As a result, getting your own emails opened, read, and responded to is harder than ever. In fact, of all the business related emails that get sent:
· 4 percent get clicked
· 22 percent get opened
· 78 percent get nothing
That's according to GetResponse's 2016 study on The State of Email Marketing. However, it's not all bad news. Despite such gloomy statistics, email remains the most effective and profitable digital communication channel ... period. For every $1 businesses spend, email produces an average $38 return. And even more surprising,email is still 40 times more powerful at customer acquisition than Facebook and Twitter combined.
Why? Because as ProOpinion stresses, "Unlike Tweets or Facebook posts, which are put up publicly, email is inherently personal -- each person receives a message straight to his or her inbox." Sadly, personal is exactly what missing from most business emails.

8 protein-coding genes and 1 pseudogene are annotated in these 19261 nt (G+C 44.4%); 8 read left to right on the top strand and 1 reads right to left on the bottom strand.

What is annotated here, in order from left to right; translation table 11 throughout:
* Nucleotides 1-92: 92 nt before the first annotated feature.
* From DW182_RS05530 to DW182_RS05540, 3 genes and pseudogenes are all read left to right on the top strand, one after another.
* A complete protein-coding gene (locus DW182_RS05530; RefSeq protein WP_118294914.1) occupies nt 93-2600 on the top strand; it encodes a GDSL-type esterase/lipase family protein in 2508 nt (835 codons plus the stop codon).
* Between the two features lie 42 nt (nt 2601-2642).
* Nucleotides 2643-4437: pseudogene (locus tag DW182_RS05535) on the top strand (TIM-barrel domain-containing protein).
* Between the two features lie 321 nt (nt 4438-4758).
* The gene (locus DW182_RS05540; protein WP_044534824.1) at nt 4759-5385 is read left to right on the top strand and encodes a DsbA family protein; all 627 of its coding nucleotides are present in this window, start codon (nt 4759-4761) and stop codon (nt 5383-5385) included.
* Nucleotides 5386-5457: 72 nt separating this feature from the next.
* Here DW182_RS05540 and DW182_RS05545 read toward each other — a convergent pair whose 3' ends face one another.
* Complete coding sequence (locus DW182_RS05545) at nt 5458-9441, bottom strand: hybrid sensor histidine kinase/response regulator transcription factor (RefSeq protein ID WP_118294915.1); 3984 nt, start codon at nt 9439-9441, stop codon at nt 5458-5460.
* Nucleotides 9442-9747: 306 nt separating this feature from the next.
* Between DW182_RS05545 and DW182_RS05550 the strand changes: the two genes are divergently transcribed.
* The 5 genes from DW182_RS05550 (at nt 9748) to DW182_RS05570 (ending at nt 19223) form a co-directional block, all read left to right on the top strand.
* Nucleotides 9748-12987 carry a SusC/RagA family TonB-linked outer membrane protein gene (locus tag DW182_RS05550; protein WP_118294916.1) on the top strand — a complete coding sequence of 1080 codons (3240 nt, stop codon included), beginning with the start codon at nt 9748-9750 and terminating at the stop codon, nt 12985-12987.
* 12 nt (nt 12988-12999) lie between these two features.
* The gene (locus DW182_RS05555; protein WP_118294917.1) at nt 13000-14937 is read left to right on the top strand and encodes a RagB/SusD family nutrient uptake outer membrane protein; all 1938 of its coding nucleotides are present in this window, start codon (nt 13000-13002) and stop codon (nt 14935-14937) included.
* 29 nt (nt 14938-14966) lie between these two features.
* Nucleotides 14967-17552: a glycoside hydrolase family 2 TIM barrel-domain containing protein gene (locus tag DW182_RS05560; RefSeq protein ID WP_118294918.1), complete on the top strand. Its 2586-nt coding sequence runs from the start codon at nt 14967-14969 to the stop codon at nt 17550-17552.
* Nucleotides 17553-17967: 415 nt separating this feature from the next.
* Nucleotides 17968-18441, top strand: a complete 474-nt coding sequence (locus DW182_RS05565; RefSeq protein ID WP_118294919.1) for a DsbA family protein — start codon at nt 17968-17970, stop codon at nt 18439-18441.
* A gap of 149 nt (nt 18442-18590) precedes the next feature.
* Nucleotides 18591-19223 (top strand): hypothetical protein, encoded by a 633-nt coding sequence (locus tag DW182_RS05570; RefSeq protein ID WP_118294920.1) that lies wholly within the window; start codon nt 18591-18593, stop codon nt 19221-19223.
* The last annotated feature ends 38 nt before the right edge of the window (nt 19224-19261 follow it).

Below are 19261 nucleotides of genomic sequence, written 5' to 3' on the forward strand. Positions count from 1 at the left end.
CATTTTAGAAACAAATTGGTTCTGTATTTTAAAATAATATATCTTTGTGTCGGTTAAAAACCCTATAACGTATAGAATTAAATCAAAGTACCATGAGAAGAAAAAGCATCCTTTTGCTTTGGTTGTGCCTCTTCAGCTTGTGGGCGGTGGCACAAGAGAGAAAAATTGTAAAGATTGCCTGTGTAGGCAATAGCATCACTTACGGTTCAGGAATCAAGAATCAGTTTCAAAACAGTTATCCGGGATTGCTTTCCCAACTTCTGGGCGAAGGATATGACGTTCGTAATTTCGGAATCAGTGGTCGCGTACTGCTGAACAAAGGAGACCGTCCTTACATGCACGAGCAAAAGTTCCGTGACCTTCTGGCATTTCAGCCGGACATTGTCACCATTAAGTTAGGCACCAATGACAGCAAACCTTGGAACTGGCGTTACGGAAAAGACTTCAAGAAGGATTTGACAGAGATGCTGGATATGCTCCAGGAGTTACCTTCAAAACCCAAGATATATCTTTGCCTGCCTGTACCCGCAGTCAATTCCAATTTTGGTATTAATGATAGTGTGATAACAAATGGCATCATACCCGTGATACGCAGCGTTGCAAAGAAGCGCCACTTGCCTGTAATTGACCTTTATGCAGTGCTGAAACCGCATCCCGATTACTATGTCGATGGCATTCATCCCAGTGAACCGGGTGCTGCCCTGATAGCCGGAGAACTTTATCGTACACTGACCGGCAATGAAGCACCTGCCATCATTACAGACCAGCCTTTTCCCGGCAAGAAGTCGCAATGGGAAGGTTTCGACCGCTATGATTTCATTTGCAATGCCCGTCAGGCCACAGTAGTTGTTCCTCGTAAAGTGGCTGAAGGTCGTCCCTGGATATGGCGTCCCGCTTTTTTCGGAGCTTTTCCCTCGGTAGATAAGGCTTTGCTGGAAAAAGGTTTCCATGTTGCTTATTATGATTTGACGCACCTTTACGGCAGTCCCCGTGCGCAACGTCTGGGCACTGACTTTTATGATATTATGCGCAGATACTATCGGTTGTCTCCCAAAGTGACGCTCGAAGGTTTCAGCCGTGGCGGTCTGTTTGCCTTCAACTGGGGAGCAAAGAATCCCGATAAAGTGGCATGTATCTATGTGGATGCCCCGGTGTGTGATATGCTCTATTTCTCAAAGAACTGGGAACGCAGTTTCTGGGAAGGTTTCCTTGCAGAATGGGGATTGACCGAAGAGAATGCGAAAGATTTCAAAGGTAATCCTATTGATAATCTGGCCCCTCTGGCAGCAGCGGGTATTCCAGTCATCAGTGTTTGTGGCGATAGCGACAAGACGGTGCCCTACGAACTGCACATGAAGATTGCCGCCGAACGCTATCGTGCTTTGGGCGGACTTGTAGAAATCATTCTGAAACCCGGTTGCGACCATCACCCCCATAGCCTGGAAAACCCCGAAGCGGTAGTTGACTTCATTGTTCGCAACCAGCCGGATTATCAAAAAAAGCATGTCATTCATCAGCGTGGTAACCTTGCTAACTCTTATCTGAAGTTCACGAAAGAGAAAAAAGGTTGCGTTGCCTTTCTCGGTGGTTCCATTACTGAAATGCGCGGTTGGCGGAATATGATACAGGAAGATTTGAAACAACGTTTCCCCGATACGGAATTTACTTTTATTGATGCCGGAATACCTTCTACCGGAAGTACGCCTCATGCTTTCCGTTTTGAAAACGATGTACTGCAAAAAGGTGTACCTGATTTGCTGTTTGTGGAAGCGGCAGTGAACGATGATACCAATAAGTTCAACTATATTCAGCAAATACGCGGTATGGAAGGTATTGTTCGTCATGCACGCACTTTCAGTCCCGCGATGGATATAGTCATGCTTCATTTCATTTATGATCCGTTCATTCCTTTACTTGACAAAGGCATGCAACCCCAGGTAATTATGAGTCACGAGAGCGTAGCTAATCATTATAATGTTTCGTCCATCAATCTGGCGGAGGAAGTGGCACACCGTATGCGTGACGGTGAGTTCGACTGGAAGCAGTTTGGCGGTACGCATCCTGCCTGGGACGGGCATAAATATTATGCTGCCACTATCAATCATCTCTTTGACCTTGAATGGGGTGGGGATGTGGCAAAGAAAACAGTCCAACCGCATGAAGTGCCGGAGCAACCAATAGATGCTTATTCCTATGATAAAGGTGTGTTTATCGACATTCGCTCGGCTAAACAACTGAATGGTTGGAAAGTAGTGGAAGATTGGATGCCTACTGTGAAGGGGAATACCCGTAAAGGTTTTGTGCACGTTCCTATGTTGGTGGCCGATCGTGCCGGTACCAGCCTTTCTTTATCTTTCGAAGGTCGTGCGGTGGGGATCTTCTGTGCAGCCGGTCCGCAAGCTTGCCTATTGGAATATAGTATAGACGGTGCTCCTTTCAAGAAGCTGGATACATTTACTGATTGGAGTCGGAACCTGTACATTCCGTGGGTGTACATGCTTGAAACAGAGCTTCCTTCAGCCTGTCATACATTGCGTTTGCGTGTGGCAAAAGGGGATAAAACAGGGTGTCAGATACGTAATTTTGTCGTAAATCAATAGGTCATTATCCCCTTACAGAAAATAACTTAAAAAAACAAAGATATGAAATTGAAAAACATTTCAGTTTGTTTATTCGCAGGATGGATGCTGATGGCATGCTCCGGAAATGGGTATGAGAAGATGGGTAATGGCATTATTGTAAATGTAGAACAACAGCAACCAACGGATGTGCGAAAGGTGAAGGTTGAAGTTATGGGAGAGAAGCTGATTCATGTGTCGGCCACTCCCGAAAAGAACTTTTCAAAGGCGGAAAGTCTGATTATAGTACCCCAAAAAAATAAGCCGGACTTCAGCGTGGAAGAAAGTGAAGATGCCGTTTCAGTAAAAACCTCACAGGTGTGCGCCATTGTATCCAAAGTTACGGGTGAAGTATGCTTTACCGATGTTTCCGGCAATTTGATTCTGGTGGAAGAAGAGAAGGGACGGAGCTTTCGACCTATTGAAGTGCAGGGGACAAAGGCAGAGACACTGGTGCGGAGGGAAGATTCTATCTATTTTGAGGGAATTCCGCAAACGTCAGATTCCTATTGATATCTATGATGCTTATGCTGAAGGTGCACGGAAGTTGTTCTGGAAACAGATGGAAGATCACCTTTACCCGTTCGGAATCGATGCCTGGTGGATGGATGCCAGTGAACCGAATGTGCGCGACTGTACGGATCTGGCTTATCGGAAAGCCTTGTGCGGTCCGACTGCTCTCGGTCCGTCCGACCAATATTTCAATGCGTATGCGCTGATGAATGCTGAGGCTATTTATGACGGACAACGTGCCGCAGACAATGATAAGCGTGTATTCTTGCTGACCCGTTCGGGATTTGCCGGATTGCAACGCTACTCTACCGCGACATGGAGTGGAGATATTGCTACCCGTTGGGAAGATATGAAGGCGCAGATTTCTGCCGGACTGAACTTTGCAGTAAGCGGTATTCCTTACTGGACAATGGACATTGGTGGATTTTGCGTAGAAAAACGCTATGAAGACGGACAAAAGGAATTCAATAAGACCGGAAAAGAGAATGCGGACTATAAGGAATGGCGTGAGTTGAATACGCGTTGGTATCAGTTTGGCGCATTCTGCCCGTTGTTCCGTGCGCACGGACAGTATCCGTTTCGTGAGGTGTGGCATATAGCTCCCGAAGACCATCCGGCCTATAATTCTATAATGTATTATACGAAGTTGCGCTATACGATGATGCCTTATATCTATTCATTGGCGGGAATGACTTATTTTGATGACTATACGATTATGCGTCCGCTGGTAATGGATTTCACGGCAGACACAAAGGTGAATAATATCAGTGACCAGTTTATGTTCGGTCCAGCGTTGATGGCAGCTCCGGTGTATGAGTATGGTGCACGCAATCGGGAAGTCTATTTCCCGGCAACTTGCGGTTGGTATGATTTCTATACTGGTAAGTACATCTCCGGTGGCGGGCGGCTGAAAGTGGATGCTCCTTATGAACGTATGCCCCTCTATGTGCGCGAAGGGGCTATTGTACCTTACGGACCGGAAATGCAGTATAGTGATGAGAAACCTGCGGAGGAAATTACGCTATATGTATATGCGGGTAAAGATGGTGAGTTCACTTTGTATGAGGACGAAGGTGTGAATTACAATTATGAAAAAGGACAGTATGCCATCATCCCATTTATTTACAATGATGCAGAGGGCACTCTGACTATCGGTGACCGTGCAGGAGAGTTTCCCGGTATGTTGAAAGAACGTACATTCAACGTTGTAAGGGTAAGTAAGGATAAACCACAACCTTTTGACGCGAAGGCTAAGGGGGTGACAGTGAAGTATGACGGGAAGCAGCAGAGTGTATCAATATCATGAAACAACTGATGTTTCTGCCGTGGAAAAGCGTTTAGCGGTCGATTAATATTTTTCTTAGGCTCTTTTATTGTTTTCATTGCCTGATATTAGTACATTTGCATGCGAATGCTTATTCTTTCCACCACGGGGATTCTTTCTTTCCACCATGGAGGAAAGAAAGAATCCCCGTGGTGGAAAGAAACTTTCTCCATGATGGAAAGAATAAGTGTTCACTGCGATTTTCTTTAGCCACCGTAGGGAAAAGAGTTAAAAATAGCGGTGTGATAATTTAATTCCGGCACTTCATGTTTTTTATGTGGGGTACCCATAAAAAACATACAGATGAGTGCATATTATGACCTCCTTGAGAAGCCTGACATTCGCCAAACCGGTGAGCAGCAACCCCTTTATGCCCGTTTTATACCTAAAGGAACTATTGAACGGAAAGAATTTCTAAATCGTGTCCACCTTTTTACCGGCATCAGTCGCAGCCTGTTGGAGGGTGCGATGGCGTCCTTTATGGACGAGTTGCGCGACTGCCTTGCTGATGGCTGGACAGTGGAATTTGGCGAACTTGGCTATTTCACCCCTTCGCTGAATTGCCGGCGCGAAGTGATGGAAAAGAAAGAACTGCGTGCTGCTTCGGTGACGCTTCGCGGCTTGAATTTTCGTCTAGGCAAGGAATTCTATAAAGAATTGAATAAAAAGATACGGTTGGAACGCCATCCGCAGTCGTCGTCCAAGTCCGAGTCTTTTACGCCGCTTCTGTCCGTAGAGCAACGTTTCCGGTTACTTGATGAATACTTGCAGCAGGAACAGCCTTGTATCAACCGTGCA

All this means one thing: The problem with email isn't email... it's how you and your business are using it.
Take this real example I received a couple of weeks ago:
What makes it so terrible?
1. It's too long. Despite the one-minute promise (mentioned twice), I wasted ten times that getting through it.
2. It's too impersonal. While it's written conversationally, there's nothing in it particular to me and no concrete incentive to write back.
3. It's too vague. Even after spending 10 minutes with this beast, I still have no idea what they're asking me to do.
Thankfully, the science and data on creating the perfect email is in and it all comes down to using just five questions behind the scenes: who, what, why, when and how.